Say Yes to the Marquess by Tessa Dare (3.25 stars) – I’ve been reading a lot of Tessa Dare in 2020 (at the moment, she’s tied with Alyssa Cole for my most-read author of the year); her books are fun to read but also so well-crafted, with clever jokes and great chemistry. Even though I liked this one less than I have the others I’ve read of hers, it was still an extremely fun read, particularly the premise: tired of the eight years she’s spent waiting for her fiance to return from the Continent, Clio attempts to get his black sheep brother Rafe to sign a contract releasing her from the betrothal. Unbeknownst to Clio, Rafe has been long harboring feelings for her, but he’s also determined that she’ll still marry his brother, and this begins a battle of wills as Rafe tries to get her excited about the wedding while Clio tries to convince him that she’ll be better off alone and free to run her own castle and business.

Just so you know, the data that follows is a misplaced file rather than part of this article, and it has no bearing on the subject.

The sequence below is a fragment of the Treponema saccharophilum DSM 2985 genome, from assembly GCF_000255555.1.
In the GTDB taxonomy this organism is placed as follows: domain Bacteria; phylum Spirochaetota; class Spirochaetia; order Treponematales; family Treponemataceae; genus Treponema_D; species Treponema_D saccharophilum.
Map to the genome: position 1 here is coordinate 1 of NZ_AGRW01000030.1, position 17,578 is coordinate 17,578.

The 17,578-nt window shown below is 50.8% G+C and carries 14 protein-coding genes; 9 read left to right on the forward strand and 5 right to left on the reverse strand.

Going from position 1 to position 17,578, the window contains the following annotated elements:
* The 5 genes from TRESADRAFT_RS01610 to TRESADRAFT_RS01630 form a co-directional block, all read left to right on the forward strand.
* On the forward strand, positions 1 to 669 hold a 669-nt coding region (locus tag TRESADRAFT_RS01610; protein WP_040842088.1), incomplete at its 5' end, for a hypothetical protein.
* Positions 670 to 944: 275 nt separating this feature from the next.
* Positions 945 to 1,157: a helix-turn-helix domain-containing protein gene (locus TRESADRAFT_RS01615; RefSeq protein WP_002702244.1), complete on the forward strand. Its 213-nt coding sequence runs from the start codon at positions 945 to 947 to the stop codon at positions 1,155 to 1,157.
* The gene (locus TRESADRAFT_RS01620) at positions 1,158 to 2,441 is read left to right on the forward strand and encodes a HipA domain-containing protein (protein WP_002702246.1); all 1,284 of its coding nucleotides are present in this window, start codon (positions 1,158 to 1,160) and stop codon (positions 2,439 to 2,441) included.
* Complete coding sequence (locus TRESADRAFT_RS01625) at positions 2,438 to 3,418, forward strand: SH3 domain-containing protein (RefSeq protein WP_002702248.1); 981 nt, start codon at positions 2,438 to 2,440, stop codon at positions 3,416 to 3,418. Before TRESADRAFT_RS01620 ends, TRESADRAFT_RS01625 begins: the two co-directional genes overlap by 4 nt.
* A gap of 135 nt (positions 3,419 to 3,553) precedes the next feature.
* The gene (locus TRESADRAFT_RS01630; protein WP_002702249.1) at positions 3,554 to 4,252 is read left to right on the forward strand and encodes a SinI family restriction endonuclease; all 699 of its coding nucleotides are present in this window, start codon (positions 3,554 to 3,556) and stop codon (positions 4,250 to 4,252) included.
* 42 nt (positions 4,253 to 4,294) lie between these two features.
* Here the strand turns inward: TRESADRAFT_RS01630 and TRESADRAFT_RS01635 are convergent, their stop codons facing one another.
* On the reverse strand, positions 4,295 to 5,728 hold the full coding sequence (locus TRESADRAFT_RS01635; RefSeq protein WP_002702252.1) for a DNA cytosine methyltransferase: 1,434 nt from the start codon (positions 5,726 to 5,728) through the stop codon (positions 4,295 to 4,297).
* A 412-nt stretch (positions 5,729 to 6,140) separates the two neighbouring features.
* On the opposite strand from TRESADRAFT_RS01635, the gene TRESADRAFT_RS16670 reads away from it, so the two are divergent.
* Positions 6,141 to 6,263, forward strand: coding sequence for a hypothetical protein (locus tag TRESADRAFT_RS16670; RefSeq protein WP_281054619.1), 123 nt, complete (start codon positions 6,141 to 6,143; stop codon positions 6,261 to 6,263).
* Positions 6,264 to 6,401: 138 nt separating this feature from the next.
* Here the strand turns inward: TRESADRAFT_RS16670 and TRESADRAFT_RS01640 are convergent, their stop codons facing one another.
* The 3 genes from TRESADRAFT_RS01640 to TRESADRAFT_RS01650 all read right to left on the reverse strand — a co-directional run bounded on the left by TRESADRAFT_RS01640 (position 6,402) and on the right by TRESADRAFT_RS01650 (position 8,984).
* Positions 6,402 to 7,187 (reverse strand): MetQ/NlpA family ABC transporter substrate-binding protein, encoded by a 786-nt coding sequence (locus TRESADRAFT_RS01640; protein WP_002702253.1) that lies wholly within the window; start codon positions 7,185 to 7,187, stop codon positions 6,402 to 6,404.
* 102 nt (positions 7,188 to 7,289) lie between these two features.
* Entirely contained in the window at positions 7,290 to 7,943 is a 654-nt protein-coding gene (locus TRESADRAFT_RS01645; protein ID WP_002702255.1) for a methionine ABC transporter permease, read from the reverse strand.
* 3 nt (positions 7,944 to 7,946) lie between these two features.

Normal People by Sally Rooney (2 stars) – I picked up this book expecting to love it, and unfortunately I really, really didn’t. Normal People was one of the books on my Top 10 TBR for 2020 (I’m trying to finish all of them before the end of the year and am a bit behind schedule), and I’ve been hearing great things about it for so long, as well as about its Hulu adaptation. But this book, for me, did not at all live up to the hype. I was really frustrated with the aspiring pretentiousness of the tone, which never felt natural or authentic, and by its odd structure that repeatedly used the same technique of jumping forward in time several months but then flashing back to what had happened in those prior months, thus completely negating the need for a time jump in the first place. I felt that Marianne’s story and agency were jettisoned in favor of Connell’s in a way that felt regressive and frankly sexist, particularly when it came to the book’s ending, and I thought that making Connell’s character a writer felt very overdone, particularly the passages where he’s trying to make these profound statements about writing and literary readings but just never says anything new or fresh. I don’t actually write negative reviews very often, both because I’m fairly good at predicting what books I’ll like and picking from those, and also because if I’m not enjoying a book I’m very likely to DNF it unless it’s a review copy, but I just had to with this one. The last thing I want to do is take away from anyone’s enjoyment of Normal People; I know that a lot of people really love it, and I wish that I had too. But I really don’t recommend this one if you haven’t tried it yet–there are just so many books out there that do similar things in a better way.